Activating transcription factor 3 regulates chemokine expression in contracting C2C12 myotubes and in mouse skeletal muscle after eccentric exercise
BIOCHEMICAL AND BIOPHYSICAL RESEARCH COMMUNICATIONS
Authors: Fernandez-Verdejo, R.; Vanwynsberghe, A. M.; Hai, T.; Deldicque, L.; Francaux, M.
Activating transcription factor (ATF) 3 regulates chemokine expression in various cell types and tissues. Herein, we studied this regulation in contracting muscle cells in vitro, and in skeletal muscle after muscle-damaging exercise in vivo. C2C12 myotubes with normal or low ATF3 levels (atf3_siRNA) were electrically stimulated (EPS). Also, ATF3-knockout (ATF3-KO) and control mice ran downhill until exhaustion, and muscles were analyzed post-exercise. EPS increased ATF3 levels in myotubes (P < 0.01). Chemokine C-C motif ligand (ccl) 2 mRNA increased post-EPS, but atf3_siRNA attenuated the response (P < 0.05). Atf3_siRNA up-regulated cd6 basal mRNA, and down-regulated ccl9 and chemokine C-X-C motif ligand (cxcl)1 basal mRNAs. Post-exercise, ATF3-KO mice showed exacerbated mRNA levels of cc16 and ccl9 in soleus (P < 0.05), and similar trends were observed for cd2 and interleukin (il) 1 beta (P < 0.09). In quadriceps, il6 mRNA level increased only in ATF3-KO (P < 0.05), and cxcl1 mRNA showed a similar trend (P = 0.082). Cluster of differentiation-68 (cd68) mRNA, a macrophage marker, increased in quadriceps and soleus independently of genotype (P < 0.001). Our data demonstrate that ATF3 regulates chemokine expression in muscle cells in vitro and skeletal muscle in vivo, but the regulation differs in each model. Cells other than myofibers may thus participate in the response observed in skeletal muscle. Our results also indicate that ATF3-independent mechanisms would regulate macrophage infiltration upon muscle damaging exercise. The implications of chemokine regulation in skeletal muscle remain to be determined. (C) 2017 Elsevier Inc. All rights reserved.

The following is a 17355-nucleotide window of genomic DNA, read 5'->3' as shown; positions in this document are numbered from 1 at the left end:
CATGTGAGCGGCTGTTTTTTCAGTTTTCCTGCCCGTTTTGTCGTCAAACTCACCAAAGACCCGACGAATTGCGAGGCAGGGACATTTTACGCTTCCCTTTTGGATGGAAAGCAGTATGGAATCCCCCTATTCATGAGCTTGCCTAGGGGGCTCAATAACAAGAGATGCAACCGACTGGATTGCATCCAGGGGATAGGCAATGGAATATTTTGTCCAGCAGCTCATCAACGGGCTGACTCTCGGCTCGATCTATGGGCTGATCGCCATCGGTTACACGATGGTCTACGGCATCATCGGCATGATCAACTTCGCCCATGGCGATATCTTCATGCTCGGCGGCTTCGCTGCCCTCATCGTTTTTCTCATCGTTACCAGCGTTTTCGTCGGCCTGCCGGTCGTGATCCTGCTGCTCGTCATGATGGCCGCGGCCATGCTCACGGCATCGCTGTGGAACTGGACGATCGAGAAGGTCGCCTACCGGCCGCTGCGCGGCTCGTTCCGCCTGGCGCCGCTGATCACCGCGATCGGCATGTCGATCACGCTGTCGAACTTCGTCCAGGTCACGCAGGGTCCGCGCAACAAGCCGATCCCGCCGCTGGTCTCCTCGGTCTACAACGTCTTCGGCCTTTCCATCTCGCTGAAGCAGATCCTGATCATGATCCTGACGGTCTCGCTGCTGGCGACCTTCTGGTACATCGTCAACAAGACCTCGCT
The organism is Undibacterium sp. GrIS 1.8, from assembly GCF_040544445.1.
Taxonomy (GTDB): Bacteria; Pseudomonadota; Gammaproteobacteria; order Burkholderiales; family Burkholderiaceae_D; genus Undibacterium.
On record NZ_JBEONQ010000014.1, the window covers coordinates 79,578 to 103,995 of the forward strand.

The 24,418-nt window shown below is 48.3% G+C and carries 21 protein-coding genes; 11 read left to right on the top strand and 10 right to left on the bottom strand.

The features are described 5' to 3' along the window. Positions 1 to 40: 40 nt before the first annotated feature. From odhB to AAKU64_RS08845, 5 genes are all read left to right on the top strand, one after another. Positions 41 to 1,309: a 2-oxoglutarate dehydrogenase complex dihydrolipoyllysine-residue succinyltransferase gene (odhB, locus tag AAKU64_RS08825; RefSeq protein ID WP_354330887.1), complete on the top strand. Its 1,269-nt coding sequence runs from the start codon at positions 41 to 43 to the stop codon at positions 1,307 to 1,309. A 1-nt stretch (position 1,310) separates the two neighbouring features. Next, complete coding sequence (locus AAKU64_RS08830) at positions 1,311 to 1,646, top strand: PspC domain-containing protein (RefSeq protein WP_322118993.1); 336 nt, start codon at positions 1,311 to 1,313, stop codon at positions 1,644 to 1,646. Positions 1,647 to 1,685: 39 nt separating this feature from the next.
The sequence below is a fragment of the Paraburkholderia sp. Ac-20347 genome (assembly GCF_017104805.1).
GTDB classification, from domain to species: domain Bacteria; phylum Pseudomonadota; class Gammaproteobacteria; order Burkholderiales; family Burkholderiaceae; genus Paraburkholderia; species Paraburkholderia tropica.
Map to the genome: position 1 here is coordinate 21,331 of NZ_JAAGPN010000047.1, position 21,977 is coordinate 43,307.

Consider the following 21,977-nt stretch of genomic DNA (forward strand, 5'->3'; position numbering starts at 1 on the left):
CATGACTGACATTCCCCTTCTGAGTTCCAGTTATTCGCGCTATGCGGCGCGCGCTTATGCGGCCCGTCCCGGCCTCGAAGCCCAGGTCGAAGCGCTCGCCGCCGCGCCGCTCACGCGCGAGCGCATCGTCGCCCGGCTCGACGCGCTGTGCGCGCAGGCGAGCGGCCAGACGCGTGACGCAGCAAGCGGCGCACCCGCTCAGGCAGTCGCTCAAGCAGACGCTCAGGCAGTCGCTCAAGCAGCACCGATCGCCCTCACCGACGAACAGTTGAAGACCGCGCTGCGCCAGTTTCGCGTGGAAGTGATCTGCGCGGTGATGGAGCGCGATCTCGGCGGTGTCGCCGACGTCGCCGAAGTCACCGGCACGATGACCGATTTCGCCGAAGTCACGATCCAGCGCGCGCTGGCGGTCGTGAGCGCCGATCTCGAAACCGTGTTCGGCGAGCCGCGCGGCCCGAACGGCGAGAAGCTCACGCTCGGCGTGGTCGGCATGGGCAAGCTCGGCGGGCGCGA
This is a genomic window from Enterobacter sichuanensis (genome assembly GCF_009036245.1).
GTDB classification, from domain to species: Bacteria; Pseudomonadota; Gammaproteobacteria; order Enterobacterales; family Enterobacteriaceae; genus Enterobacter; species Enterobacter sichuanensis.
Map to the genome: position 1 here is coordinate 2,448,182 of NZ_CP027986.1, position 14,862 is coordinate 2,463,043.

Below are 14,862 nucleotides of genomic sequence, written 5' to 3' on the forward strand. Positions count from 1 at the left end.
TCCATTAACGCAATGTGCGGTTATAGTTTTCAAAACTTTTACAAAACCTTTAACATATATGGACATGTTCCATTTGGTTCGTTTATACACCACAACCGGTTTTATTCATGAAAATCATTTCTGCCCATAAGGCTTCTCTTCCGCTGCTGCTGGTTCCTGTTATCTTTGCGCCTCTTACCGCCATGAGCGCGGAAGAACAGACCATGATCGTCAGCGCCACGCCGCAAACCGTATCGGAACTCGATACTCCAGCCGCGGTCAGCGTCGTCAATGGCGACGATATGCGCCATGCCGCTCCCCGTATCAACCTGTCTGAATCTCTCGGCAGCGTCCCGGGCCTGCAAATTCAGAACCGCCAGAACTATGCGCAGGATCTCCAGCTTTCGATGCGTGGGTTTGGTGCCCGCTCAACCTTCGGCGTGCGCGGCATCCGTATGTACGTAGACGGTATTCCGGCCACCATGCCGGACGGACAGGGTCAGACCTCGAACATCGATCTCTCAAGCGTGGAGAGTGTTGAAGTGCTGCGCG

Cylindrospermopsin induces cellular stress and activation of ERK1/2 and p38 MAPK pathways in adult human liver stem cells
Authors: Raska, Jan; Ctverackova, Lucie; Dydowiczova, Aneta; Sovadinova, Iva; Blaha, Ludek; Babica, Pavel
Cyanobacterial toxin cylindrospermopsin (CYN) is an emerging freshwater contaminant, whose expanding environmental occurrence might result into increased human health risks. CYN is potent hepatotoxin, with cytotoxicity and genotoxicity documented in primary hepatocytes or hepatoma cell lines. However, there is only limited information about CYN effects on adult human liver stem cells (LSCs), which play an important role in liver tissue development, regeneration and repair. In our study with human liver cell line HL1-hT1 which expresses characteristics of LSC5, CYN was found to be cytotoxic and increasing cell death after 24-48 h exposure to concentrations >1 mu M. Subcytotoxic 1 mu M concentration did not induce cell death or membrane damage, but inhibited cellular processes related to energy production, leading to a growth stagnation after >72 h. Interestingly, these effects were not associated with increased DNA damage, reactive oxygen species production, or endoplasmic reticulum stress. However, CYN induced a sustained (24-48 h) activation of mitogen-activated protein kinases ERK1/2 and p38, and increased expression of stress-related transcription factor ATF3. Thus, LSC5 were not primarily affected by CYN-induced genotoxicity and oxidative stress, but via activation of signaling and transcriptional pathways critical for regulation of cell proliferation, stress responses, cell survival and inflammation. Alterations of LSCs during CYN-induced liver injury, including the role of nongenotoxic mechanisms, should be therefore considered in mechanistic assessments of chronic CYN hepatotoxicity and hepatocarcinogenicity. (C) 2019 Elsevier Ltd. All rights reserved.